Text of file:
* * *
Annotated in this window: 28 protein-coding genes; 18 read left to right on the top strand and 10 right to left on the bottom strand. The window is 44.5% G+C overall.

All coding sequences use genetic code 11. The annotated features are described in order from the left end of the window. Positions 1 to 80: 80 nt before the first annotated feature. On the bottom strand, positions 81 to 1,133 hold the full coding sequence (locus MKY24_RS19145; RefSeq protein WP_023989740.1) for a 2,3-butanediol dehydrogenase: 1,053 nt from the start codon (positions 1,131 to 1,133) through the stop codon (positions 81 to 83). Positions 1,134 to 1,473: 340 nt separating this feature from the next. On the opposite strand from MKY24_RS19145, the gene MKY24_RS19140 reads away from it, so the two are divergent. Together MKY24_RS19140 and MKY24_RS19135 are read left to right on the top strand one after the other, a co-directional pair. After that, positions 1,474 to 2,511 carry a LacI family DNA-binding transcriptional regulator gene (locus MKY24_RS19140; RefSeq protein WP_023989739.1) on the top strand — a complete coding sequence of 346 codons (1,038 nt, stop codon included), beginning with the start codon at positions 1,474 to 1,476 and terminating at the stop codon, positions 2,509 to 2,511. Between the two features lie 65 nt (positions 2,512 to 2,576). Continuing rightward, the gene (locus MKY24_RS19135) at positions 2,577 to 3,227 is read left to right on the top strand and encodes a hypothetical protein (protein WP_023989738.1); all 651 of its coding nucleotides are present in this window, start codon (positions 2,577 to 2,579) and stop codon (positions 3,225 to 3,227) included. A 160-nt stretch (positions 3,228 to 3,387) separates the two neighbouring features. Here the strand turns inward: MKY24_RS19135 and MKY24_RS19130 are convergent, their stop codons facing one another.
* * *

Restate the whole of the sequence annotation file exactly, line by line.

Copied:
Annotated in this window: 28 protein-coding genes; 18 read left to right on the top strand and 10 right to left on the bottom strand. The window is 44.5% G+C overall.

All coding sequences use genetic code 11. The annotated features are described in order from the left end of the window. Positions 1 to 80: 80 nt before the first annotated feature. On the bottom strand, positions 81 to 1,133 hold the full coding sequence (locus MKY24_RS19145; RefSeq protein WP_023989740.1) for a 2,3-butanediol dehydrogenase: 1,053 nt from the start codon (positions 1,131 to 1,133) through the stop codon (positions 81 to 83). Positions 1,134 to 1,473: 340 nt separating this feature from the next. On the opposite strand from MKY24_RS19145, the gene MKY24_RS19140 reads away from it, so the two are divergent. Together MKY24_RS19140 and MKY24_RS19135 are read left to right on the top strand one after the other, a co-directional pair. After that, positions 1,474 to 2,511 carry a LacI family DNA-binding transcriptional regulator gene (locus MKY24_RS19140; RefSeq protein WP_023989739.1) on the top strand — a complete coding sequence of 346 codons (1,038 nt, stop codon included), beginning with the start codon at positions 1,474 to 1,476 and terminating at the stop codon, positions 2,509 to 2,511. Between the two features lie 65 nt (positions 2,512 to 2,576). Continuing rightward, the gene (locus MKY24_RS19135) at positions 2,577 to 3,227 is read left to right on the top strand and encodes a hypothetical protein (protein WP_023989738.1); all 651 of its coding nucleotides are present in this window, start codon (positions 2,577 to 2,579) and stop codon (positions 3,225 to 3,227) included. A 160-nt stretch (positions 3,228 to 3,387) separates the two neighbouring features. Here the strand turns inward: MKY24_RS19135 and MKY24_RS19130 are convergent, their stop codons facing one another.